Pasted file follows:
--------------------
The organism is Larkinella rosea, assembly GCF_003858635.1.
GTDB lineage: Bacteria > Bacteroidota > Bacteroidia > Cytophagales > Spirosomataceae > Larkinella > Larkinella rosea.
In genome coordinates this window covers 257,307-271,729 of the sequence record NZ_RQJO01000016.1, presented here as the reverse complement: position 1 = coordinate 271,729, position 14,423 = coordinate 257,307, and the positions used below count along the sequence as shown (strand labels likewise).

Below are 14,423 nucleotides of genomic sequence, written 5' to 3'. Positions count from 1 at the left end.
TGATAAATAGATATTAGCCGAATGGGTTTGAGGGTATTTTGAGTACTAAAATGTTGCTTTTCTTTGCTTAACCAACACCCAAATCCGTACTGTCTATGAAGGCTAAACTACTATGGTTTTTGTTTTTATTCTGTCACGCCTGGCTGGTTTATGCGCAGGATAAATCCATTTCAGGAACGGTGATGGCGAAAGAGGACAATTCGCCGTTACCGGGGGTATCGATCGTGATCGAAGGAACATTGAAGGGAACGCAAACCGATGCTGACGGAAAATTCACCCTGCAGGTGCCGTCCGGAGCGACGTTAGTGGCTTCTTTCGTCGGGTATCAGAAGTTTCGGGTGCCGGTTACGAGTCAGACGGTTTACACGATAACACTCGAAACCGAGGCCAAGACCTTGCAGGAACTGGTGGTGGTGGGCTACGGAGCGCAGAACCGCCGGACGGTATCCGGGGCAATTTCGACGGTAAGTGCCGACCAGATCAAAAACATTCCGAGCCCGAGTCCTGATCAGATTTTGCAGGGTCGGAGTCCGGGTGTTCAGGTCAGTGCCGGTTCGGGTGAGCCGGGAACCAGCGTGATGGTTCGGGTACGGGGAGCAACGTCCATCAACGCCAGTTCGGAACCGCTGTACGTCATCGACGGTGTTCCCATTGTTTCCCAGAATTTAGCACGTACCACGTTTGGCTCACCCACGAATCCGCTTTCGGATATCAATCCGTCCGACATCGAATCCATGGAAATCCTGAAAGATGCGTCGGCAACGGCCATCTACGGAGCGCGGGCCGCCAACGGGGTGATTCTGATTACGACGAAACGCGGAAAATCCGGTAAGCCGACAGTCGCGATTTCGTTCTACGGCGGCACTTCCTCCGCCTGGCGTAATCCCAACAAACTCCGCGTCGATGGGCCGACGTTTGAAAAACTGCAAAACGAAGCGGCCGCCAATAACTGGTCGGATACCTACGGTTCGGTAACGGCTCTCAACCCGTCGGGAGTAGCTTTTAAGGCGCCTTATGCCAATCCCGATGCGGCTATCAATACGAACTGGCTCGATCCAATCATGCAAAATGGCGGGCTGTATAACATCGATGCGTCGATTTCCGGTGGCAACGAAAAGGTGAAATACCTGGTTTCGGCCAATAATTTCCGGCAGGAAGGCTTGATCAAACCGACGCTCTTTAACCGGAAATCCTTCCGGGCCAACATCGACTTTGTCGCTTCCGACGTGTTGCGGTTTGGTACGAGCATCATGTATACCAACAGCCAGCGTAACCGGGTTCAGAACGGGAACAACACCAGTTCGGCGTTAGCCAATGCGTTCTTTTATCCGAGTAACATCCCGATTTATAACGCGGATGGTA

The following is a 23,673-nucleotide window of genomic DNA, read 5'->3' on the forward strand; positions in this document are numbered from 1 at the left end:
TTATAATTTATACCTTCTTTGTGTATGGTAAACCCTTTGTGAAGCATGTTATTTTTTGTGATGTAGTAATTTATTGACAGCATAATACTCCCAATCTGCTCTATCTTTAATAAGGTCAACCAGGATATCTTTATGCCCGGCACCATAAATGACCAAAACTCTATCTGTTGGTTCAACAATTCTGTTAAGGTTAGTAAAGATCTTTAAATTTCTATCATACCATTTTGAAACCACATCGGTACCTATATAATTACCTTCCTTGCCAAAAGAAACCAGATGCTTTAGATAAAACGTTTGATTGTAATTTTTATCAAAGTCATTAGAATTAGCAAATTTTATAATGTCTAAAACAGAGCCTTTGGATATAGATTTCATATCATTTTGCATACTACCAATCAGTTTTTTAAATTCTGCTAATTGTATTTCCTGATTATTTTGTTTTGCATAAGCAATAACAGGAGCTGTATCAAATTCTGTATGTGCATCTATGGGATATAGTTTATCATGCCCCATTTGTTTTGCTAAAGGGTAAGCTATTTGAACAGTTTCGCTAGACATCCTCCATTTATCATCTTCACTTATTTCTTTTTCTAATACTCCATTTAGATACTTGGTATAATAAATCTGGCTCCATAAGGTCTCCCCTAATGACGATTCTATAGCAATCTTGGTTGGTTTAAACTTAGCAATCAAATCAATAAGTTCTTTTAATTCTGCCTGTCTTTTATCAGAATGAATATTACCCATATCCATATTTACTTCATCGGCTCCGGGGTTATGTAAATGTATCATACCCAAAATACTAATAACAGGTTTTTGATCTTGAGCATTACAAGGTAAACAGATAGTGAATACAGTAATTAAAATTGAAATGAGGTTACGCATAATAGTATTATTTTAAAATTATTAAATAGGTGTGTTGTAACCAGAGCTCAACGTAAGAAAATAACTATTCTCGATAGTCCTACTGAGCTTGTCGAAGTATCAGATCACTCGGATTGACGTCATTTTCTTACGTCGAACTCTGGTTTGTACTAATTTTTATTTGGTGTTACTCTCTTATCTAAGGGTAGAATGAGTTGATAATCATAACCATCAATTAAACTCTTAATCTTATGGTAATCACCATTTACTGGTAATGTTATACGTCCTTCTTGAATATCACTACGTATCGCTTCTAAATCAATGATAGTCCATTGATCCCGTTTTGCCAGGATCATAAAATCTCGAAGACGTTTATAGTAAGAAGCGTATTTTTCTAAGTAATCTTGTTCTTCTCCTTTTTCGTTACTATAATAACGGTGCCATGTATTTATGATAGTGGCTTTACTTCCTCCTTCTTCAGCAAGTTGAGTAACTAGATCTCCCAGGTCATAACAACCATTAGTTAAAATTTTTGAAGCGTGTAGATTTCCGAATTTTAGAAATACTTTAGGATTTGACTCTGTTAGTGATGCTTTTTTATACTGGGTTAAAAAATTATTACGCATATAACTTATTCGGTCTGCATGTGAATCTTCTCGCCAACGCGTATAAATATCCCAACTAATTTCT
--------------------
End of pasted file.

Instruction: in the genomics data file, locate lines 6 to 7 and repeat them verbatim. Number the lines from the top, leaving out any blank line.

The following is a 23,673-nucleotide window of genomic DNA, read 5'->3' on the forward strand; positions in this document are numbered from 1 at the left end:
TTATAATTTATACCTTCTTTGTGTATGGTAAACCCTTTGTGAAGCATGTTATTTTTTGTGATGTAGTAATTTATTGACAGCATAATACTCCCAATCTGCTCTATCTTTAATAAGGTCAACCAGGATATCTTTATGCCCGGCACCATAAATGACCAAAACTCTATCTGTTGGTTCAACAATTCTGTTAAGGTTAGTAAAGATCTTTAAATTTCTATCATACCATTTTGAAACCACATCGGTACCTATATAATTACCTTCCTTGCCAAAAGAAACCAGATGCTTTAGATAAAACGTTTGATTGTAATTTTTATCAAAGTCATTAGAATTAGCAAATTTTATAATGTCTAAAACAGAGCCTTTGGATATAGATTTCATATCATTTTGCATACTACCAATCAGTTTTTTAAATTCTGCTAATTGTATTTCCTGATTATTTTGTTTTGCATAAGCAATAACAGGAGCTGTATCAAATTCTGTATGTGCATCTATGGGATATAGTTTATCATGCCCCATTTGTTTTGCTAAAGGGTAAGCTATTTGAACAGTTTCGCTAGACATCCTCCATTTATCATCTTCACTTATTTCTTTTTCTAATACTCCATTTAGATACTTGGTATAATAAATCTGGCTCCATAAGGTCTCCCCTAATGACGATTCTATAGCAATCTTGGTTGGTTTAAACTTAGCAATCAAATCAATAAGTTCTTTTAATTCTGCCTGTCTTTTATCAGAATGAATATTACCCATATCCATATTTACTTCATCGGCTCCGGGGTTATGTAAATGTATCATACCCAAAATACTAATAACAGGTTTTTGATCTTGAGCATTACAAGGTAAACAGATAGTGAATACAGTAATTAAAATTGAAATGAGGTTACGCATAATAGTATTATTTTAAAATTATTAAATAGGTGTGTTGTAACCAGAGCTCAACGTAAGAAAATAACTATTCTCGATAGTCCTACTGAGCTTGTCGAAGTATCAGATCACTCGGATTGACGTCATTTTCTTACGTCGAACTCTGGTTTGTACTAATTTTTATTTGGTGTTACTCTCTTATCTAAGGGTAGAATGAGTTGATAATCATAACCATCAATTAAACTCTTAATCTTATGGTAATCACCATTTACTGGTAATGTTATACGTCCTTCTTGAATATCACTACGTATCGCTTCTAAATCAATGATAGTCCATTGATCCCGTTTTGCCAGGATCATAAAATCTCGAAGACGTTTATAGTAAGAAGCGTATTTTTCTAAGTAATCTTGTTCTTCTCCTTTTTCGTTACTATAATAACGGTGCCATGTATTTATGATAGTGGCTTTACTTCCTCCTTCTTCAGCAAGTTGAGTAACTAGATCTCCCAGGTCATAACAACCATTAGTTAAAATTTTTGAAGCGTGTAGATTTCCGAATTTTAGAAATACTTTAGGATTTGACTCTGTTAGTGATGCTTTTTTATACTGGGTTAAAAAATTATTACGCATATAACTTATTCGGTCTGCATGTGAATCTTCTCGCCAACGCGTATAAATATCCCAACTAATTTCT